James Sandin (Ethan Hawke of “Training Day”) sells security systems, and he has attained the pinnacle of success at his company with his chartbuster sales. Undoubtedly, the annual Purges have contributed in some small measure to his good fortune. He resides in an upscale community with his wife Mary (Lena Headey of “Game of Thrones”) and their two children, 14-year old Charlie (Max Burkholder of “Daddy Day Care”) and 16-year old Zoey (Adelaide Kane of “Donner Pass”), and they live in reasonable harmony. If anybody can shatter the tranquility of the Sandin house, Zoey’s 18-year old boyfriend, Henry (Tony Oller of “Beneath the Darkness”), who doesn’t stand a ghost of a chance negotiating with her dad, is the best candidate. As the action unfolds, ubiquitous loudspeakers repeatedly warn citizens that the next ‘Purge’ is scheduled to commence at 7 PM and then elapse 12 hours later. DeMonaco makes certain that we know what the Purge is, even if we don’t know the gritty details behind it. Meanwhile, Henry wants to win James over to his side. Henry plans to let events trap him inside the Sandin household for the next 12 hours. While he is holed up with the Sandins, Henry hopes to convert Zoey’s father to his camp. Initially, nobody but Zoey is aware of Henry’s presence. During the pre-Purge period, James and Mary deal with some of their neighbors who are preparing for an active evening of bloodletting. DeMonaco does a good job of foreshadowing their part in the action.
Meantime, James isn’t too concerned with all the mayhem that will ensue at seven. He locks down his house with his state-of-the-art security system that makes the dwelling well-nigh impregnable. Ordinary burglars wouldn’t be able to breach this system. Moreover, the system is equipped with surveillance cameras that enable the Sandins to monitor everything occurring around them. They celebrate the occasion with a dinner, but Zoey isn’t acting civil during this preamble. Charlie is a bit of a home security whiz himself; he has built the equivalent of “Demonic Toys” doll that cruises around in a small, four-wheeled, remote-control contraption. Not long after lockdown, Charlie spots a homeless African-American (Edwin Hodge of “Red Dawn”) in fatigues wandering through the neighborhood. We aren’t told how he got into the gated community. This stranger pleads desperately for mercy because he is the object of a manhunt. James’ considerate son decides to forfeit everybody’s safety and disarms the security system so the stranger can enjoy sanctuary. Of course, something has to shatter the calm in the Sandin household or “The Purge” wouldn’t land the Sandins in the dire straits that follow. Before the night is over, nothing promises to be the same for the Sandins. Not long after they let the African-American into their home, a collection of male and female killers dressed in gaudy costumes with hatchets and high-powered rifles show up on their doorstep. Guess who they want and what they will do to get him?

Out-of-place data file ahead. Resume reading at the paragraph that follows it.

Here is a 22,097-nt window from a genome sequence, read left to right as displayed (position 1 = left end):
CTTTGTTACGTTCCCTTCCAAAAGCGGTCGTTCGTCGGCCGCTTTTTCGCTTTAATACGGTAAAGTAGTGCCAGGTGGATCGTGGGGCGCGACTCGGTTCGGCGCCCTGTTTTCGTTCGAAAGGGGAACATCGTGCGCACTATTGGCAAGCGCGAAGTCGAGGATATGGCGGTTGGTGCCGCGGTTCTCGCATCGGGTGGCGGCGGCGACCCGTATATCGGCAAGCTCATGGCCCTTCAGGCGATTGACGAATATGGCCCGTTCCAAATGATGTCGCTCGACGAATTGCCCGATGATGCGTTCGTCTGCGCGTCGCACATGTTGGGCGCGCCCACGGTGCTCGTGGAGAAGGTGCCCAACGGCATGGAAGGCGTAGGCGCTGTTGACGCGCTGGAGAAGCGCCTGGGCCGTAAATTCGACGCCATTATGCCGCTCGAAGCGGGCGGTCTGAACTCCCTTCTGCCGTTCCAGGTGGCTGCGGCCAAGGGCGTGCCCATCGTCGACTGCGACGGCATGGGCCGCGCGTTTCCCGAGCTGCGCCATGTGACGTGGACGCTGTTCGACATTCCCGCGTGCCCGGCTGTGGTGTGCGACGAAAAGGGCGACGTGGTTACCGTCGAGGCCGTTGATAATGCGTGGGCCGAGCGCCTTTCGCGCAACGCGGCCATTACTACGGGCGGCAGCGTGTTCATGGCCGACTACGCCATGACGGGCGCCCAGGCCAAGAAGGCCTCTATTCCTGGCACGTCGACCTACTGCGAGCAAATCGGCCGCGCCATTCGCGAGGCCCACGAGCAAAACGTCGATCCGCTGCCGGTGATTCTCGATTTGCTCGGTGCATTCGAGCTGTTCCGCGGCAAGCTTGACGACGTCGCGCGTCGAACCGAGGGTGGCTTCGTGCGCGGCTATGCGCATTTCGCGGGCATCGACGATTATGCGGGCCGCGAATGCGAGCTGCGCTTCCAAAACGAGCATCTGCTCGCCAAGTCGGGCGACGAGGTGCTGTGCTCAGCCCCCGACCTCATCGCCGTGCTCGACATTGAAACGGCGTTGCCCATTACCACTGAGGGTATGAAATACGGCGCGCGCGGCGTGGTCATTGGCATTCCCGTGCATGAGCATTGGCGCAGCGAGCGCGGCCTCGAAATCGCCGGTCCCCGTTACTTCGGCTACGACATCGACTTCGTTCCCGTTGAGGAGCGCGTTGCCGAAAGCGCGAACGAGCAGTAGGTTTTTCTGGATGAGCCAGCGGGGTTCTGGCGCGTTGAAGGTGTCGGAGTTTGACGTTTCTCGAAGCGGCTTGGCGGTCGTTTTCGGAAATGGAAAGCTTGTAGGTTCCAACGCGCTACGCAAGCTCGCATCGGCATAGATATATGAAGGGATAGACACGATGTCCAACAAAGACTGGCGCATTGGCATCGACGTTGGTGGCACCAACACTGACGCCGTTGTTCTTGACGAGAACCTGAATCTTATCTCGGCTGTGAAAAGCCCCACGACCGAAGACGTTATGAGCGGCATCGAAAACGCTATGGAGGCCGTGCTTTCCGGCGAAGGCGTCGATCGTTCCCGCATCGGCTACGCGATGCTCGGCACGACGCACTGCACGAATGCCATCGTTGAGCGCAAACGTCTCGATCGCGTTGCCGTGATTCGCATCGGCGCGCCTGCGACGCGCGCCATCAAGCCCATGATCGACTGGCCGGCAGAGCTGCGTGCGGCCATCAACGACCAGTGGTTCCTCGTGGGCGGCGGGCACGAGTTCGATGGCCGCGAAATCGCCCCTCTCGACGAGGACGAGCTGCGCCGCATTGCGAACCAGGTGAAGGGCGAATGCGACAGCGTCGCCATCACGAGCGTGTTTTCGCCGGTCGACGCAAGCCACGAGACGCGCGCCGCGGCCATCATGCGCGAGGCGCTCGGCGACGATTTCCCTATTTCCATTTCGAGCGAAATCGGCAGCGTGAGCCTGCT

The performances are strong. Ethan Hawke and Lena Headey make a convincing couple, while Max Burkholder and Adelaide Kane are just as persuasive as their kids. The assailants who surround the Sandin residence are a creepy-looking bunch with their masks and costumes. “The Purge” is cut from the same cloth as movies like “The Hunger Games,” “Panic Room,” “Straw Dogs,” “A Clockwork Orange,” “The Strangers,” “Lakeview Terrace,” and “Assault on Precinct 13.” Incidentally, not only did Ethan Hawke star in the remake of “Assault on Precinct 13,” but also James DeMonaco penned the script. The biggest problem with DeMonaco’s script is the reason the villains target the Sandin estate. You’d think that James would keep closer tabs on his son. The real surprises occur late in the third act after the villains have stormed the house. At one point, you may find yourself screaming back at the screen for our heroes to kill, kill, kill! Clearly, what DeMonaco has written is not as cynical as it seems. Although “The Purge” looks like something the NRA would endorse, you can bet that DeMonaco has crafted a satire to show how extreme the conditions would get to achieve such fascist prosperity.